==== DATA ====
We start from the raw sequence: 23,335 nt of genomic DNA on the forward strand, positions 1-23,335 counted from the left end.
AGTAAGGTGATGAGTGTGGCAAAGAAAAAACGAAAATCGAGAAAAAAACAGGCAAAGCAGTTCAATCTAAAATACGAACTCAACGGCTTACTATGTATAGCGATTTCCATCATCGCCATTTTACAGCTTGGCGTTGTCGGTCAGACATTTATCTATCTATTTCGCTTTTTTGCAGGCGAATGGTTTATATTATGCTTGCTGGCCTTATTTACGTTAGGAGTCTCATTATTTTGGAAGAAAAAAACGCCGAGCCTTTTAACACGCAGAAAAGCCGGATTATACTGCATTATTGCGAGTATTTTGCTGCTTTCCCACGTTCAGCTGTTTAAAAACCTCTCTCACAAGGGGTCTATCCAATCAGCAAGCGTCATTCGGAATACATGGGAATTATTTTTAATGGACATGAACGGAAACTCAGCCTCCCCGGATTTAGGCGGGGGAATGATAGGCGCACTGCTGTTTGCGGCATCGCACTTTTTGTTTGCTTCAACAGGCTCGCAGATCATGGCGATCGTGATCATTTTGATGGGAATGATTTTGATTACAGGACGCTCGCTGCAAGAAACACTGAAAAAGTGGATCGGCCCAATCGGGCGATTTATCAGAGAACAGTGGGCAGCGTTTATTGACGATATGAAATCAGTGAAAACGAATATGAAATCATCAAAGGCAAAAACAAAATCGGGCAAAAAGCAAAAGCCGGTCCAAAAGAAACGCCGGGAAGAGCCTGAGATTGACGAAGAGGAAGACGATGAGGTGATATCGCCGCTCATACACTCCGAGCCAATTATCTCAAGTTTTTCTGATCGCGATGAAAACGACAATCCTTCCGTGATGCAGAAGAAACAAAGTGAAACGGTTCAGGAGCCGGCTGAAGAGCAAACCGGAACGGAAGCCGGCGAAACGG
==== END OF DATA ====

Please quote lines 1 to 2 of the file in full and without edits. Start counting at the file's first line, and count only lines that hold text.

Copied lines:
We start from the raw sequence: 23,335 nt of genomic DNA on the forward strand, positions 1-23,335 counted from the left end.
AGTAAGGTGATGAGTGTGGCAAAGAAAAAACGAAAATCGAGAAAAAAACAGGCAAAGCAGTTCAATCTAAAATACGAACTCAACGGCTTACTATGTATAGCGATTTCCATCATCGCCATTTTACAGCTTGGCGTTGTCGGTCAGACATTTATCTATCTATTTCGCTTTTTTGCAGGCGAATGGTTTATATTATGCTTGCTGGCCTTATTTACGTTAGGAGTCTCATTATTTTGGAAGAAAAAAACGCCGAGCCTTTTAACACGCAGAAAAGCCGGATTATACTGCATTATTGCGAGTATTTTGCTGCTTTCCCACGTTCAGCTGTTTAAAAACCTCTCTCACAAGGGGTCTATCCAATCAGCAAGCGTCATTCGGAATACATGGGAATTATTTTTAATGGACATGAACGGAAACTCAGCCTCCCCGGATTTAGGCGGGGGAATGATAGGCGCACTGCTGTTTGCGGCATCGCACTTTTTGTTTGCTTCAACAGGCTCGCAGATCATGGCGATCGTGATCATTTTGATGGGAATGATTTTGATTACAGGACGCTCGCTGCAAGAAACACTGAAAAAGTGGATCGGCCCAATCGGGCGATTTATCAGAGAACAGTGGGCAGCGTTTATTGACGATATGAAATCAGTGAAAACGAATATGAAATCATCAAAGGCAAAAACAAAATCGGGCAAAAAGCAAAAGCCGGTCCAAAAGAAACGCCGGGAAGAGCCTGAGATTGACGAAGAGGAAGACGATGAGGTGATATCGCCGCTCATACACTCCGAGCCAATTATCTCAAGTTTTTCTGATCGCGATGAAAACGACAATCCTTCCGTGATGCAGAAGAAACAAAGTGAAACGGTTCAGGAGCCGGCTGAAGAGCAAACCGGAACGGAAGCCGGCGAAACGG